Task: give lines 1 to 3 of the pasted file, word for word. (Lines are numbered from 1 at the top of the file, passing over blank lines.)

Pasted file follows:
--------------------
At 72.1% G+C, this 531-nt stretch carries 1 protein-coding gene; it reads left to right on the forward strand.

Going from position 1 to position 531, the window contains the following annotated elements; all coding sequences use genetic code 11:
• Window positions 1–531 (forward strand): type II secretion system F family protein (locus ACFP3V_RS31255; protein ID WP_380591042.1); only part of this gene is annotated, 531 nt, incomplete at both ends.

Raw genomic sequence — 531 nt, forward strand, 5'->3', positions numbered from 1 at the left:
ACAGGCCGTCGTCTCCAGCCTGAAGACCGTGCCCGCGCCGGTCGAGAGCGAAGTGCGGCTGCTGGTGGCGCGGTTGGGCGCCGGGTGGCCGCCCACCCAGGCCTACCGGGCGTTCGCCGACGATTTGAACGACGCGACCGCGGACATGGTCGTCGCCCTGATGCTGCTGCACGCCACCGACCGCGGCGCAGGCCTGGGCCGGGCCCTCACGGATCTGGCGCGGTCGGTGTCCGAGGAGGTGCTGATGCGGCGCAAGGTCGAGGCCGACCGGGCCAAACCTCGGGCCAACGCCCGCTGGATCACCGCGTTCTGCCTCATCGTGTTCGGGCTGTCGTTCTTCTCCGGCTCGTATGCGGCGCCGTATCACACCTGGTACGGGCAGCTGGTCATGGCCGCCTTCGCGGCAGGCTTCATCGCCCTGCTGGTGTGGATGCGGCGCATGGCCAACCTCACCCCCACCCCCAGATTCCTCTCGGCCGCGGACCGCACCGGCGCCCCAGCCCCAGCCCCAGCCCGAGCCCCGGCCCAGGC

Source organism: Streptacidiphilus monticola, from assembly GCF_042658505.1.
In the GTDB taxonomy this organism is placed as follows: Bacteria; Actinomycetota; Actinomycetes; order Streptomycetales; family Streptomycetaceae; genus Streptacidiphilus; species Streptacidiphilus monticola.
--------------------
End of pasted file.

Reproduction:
At 72.1% G+C, this 531-nt stretch carries 1 protein-coding gene; it reads left to right on the forward strand.

Going from position 1 to position 531, the window contains the following annotated elements; all coding sequences use genetic code 11:
• Window positions 1–531 (forward strand): type II secretion system F family protein (locus ACFP3V_RS31255; protein ID WP_380591042.1); only part of this gene is annotated, 531 nt, incomplete at both ends.